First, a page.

Ex-House Speaker reaffirms U.S. support for TRA

04/15/2019 09:19 PM
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President Tsai Ing-wen (蔡英文, right) and former U.S. House of Representatives Speaker Paul Ryan
President Tsai Ing-wen (蔡英文, right) and former U.S. House of Representatives Speaker Paul Ryan

Taipei, April 15 (CNA) The United States' support for the Taiwan Relations Act (TRA) is as strong today as when it was passed 40 years ago, thanks to the American people's strong affinity for the people of Taiwan and the values the two countries share, former U.S. House of Representatives Speaker Paul Ryan said Monday.

Ryan, who is visiting Taiwan for the first time at the head of a delegation and will attend a series of events to mark the 40th anniversary of the TRA, made the remarks during a meeting with President Tsai Ing-wen (蔡英文) at the Presidential Office.

He was pleased to lead the delegation on behalf of the House of Representatives and the Donald Trump administration to attend events celebrating the TRA anniversary, Ryan said.

Support in Congress for the spirit of the Taiwan Relations Act is as strong today as it was when it was passed 40 years ago, he added.

The TRA was passed with bipartisan support and has stood the test of time, transcending administrations, Ryan noted, so whichever party controls Congress or the White House, the American people have a strong affinity for the people of Taiwan and the Congress is supportive of the act because of the shared values between the two countries.

The U.S. and Taiwan share a vision in the Indo-Pacific region, he added. "We want that region open and free," Ryan said, indicating that this includes enjoying free trade, rule of law and democracy.

"We have shared values," he said, describing the TRA as a perfect manifestation of those values.

Ryan also said that Taiwan and the U.S. could work together to improve trade and security.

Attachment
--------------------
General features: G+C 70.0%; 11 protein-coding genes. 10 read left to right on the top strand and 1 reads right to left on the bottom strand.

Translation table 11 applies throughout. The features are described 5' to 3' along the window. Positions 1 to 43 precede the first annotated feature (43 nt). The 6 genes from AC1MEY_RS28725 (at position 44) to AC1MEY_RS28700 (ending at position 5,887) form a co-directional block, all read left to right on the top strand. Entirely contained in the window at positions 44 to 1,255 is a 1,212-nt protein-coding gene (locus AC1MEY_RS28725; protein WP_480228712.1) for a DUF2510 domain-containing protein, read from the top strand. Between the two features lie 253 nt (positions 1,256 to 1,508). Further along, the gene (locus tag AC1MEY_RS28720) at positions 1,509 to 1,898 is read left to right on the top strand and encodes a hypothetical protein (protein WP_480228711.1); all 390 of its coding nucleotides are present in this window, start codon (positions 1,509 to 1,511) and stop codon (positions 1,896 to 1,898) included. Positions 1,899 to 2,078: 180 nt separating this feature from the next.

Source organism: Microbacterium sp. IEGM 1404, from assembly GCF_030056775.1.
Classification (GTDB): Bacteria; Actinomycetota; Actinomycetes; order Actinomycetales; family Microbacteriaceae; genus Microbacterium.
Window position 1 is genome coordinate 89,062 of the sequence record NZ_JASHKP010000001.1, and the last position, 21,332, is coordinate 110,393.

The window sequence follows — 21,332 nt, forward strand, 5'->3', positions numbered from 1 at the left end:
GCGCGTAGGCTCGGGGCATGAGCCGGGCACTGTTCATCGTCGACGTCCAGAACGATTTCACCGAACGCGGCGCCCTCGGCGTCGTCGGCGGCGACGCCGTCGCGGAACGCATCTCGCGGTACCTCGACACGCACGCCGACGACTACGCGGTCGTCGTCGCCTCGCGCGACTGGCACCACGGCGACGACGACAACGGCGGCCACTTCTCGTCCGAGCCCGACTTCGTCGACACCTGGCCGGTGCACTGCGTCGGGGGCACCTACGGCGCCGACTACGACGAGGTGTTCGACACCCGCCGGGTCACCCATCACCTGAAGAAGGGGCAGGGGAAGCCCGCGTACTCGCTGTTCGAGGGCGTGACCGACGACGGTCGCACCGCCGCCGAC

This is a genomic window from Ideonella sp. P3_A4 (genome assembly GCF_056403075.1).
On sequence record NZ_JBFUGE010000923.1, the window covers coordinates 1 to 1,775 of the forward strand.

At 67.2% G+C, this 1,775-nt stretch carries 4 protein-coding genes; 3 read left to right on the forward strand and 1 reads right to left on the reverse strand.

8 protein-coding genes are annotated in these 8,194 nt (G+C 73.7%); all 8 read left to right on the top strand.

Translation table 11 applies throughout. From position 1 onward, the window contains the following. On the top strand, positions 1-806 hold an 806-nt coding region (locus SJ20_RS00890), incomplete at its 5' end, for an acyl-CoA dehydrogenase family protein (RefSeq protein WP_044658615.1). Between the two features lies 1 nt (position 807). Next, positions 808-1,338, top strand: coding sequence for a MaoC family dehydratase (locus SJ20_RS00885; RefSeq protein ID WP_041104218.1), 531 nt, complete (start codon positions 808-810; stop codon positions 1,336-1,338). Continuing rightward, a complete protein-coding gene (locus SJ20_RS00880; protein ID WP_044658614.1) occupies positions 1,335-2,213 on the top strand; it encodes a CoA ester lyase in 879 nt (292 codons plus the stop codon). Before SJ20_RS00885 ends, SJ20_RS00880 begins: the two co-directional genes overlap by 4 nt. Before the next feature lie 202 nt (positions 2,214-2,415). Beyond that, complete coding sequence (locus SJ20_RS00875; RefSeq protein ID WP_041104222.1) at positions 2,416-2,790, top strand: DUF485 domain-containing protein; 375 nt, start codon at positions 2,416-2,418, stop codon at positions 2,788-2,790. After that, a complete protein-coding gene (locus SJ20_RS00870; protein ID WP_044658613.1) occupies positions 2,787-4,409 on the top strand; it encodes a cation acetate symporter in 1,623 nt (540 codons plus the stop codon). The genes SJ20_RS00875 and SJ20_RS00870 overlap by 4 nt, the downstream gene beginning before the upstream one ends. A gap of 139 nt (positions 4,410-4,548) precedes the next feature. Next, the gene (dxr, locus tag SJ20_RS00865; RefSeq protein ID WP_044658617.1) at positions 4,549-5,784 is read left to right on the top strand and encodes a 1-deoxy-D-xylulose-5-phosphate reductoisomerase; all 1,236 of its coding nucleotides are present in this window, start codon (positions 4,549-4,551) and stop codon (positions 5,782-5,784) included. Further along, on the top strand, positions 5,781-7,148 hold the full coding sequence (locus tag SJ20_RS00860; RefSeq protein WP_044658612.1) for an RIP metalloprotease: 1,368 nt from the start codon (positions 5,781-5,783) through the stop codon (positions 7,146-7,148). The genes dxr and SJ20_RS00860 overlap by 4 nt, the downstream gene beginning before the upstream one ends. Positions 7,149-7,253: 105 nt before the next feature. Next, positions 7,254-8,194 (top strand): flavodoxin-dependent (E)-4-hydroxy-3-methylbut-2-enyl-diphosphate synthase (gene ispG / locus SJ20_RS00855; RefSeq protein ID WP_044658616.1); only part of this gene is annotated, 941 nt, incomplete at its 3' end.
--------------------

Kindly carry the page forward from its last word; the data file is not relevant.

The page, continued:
During the meeting, Tsai said that the TRA has helped create a critical and institutional framework for substantive exchanges and collaboration in trade and security between the two countries.

If the U.S. Congress had not passed the TRA 40 years ago, the Taiwan-U.S. partnership would not be as close and robust as it is today, Tsai contended.

"Bipartisan support for Taiwan in the U.S. Congress has never waned over the past four decades. This has played a key role in Taiwan-U.S. relations," Tsai said.

Particularly, during Ryan's time as speaker, the U.S. House passed many bills and resolutions beneficial to Taiwan, including the Taiwan Travel Act, a bill that directs the secretary of state to help Taiwan regain observer status at the World Health Organization (WHO), and a bill endorsing Taiwan's participation in the International Criminal Police Organization (Interpol), Tsai said.

She said this legislation served as great encouragement for Taiwan and has further strengthened its determination to continue contributing to the international community.

Looking ahead, the president said she has every confidence Taiwan-U.S. relations will continue to grow closer, and that based on the existing solid foundation for cooperation, the two countries can both play a constructive role in the region to build a peaceful, stable, open and prosperous Indo-Pacific.

Tsai also said she hopes more and more American friends come to understand that Taiwan is a reliable partner in the Indo-Pacific, and its existence helps ensure balance in the region and the development of democracy.

"We are an indispensable force for good in the region," she stressed.

(By Wen Kuei-hsiang and Evelyn Kao)


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